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GOP strategist says Warren's call for impeachment proceedings helps Trump

Republican strategist Jack KingstonJohon (Jack) Heddens KingstonThe Hill's Top Lobbyists 2020 Lobbying world Disagreements are a part of our process MORE said Monday that Sen. Elizabeth WarrenElizabeth WarrenOVERNIGHT ENERGY: Biden's Interior Department temporarily blocks new drilling on public lands | Group of GOP senators seeks to block Biden moves on Paris, Keystone | Judge grants preliminary approval for 0M Flint water crisis settlement Senate approves waiver for Biden's Pentagon nominee House approves waiver for Biden's Pentagon nominee MORE’s (D-Mass.) call for the House to begin impeachment proceedings against President TrumpDonald TrumpMcCarthy says he told Rep. Marjorie Taylor Greene he disagreed with her impeachment articles against Biden Biden, Trudeau agree to meet next month Trump planned to oust acting AG to overturn Georgia election results: report MORE is politically beneficial for Trump.

"It's great for us politically," Kingston, a former senior adviser to the Trump campaign, told hosts Krystal Ball and Buck Sexton on "Rising." 

“Politically, it will help the president more than anything,” he continued. “People got what they need from the Mueller report. No collusion. No obstruction.”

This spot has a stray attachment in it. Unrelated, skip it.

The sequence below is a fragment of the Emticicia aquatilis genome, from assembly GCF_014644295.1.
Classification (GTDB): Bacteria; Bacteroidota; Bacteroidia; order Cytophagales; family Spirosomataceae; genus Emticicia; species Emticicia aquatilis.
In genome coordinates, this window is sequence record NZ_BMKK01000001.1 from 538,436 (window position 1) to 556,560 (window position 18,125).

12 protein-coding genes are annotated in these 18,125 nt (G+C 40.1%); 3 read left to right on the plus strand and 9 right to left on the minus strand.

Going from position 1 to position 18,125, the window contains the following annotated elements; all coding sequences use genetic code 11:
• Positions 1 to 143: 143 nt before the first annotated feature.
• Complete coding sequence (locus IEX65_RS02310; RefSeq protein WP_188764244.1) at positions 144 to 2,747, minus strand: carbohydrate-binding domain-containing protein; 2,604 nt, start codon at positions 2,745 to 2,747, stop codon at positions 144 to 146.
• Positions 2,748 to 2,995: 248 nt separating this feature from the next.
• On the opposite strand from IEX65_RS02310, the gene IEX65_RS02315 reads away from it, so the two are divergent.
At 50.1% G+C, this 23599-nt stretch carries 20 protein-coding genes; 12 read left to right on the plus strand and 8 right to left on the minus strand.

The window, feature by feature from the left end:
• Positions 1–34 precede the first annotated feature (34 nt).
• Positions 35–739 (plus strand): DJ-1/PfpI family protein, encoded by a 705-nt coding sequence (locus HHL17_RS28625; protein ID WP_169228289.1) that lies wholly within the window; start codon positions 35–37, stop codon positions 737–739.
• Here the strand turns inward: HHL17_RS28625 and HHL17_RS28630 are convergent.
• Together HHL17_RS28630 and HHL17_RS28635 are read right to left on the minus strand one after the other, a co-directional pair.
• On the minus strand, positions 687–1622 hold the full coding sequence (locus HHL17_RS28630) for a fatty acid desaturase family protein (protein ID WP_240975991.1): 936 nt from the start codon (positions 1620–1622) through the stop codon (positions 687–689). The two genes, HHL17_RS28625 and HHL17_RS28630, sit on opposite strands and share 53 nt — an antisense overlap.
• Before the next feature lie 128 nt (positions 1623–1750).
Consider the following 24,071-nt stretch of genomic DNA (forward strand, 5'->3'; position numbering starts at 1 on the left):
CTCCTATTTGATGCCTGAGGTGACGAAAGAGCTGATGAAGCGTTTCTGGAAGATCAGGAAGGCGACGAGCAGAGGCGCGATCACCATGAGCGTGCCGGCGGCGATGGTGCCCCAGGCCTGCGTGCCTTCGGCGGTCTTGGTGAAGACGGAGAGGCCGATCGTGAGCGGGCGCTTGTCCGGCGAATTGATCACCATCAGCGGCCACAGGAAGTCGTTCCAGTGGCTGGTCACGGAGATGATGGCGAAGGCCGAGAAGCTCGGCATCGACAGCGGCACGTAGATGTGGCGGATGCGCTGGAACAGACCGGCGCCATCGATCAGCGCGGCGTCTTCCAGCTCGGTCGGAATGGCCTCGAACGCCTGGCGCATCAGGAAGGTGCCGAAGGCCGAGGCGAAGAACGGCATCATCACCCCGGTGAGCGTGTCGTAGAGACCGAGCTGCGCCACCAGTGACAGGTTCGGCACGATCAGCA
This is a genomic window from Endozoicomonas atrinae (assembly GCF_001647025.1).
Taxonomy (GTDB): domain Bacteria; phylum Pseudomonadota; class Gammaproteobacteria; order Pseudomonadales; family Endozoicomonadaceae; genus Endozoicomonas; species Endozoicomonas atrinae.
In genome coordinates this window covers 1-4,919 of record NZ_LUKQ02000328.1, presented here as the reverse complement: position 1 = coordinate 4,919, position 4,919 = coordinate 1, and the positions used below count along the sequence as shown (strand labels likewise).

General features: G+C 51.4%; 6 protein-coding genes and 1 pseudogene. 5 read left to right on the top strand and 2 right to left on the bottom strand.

“Now we can argue about it inside the Beltway on the fine print, but the truth is, most people checked it off their box."

“Now the Democrats are kind of like [a] 4-year-old in the schoolyard saying ‘blah, blah, blah. I don’t want to hear it. I’m going to go after impeachment,’ ” Kingston added.

Warren, one of multiple Democratic senators running for the White House in 2020, on Friday called for the beginning of impeachment proceedings, citing a portion of special counsel Robert MuellerRobert (Bob) MuellerWhy a special counsel is guaranteed if Biden chooses Yates, Cuomo or Jones as AG Barr taps attorney investigating Russia probe origins as special counsel CNN's Toobin warns McCabe is in 'perilous condition' with emboldened Trump MORE's report into Russia's election meddling in which he said that Congress has the authority to conduct obstruction of justice investigations. 

Mueller argued that such investigations on behalf of Congress can provide a check if a president is corrupt.

"Mueller put the next step in the hands of Congress: 'Congress has authority to prohibit a President's corrupt use of his authority in order to protect the integrity of the administration of justice.' The correct process for exercising that authority is impeachment," Warren said. 

— Julia Manchester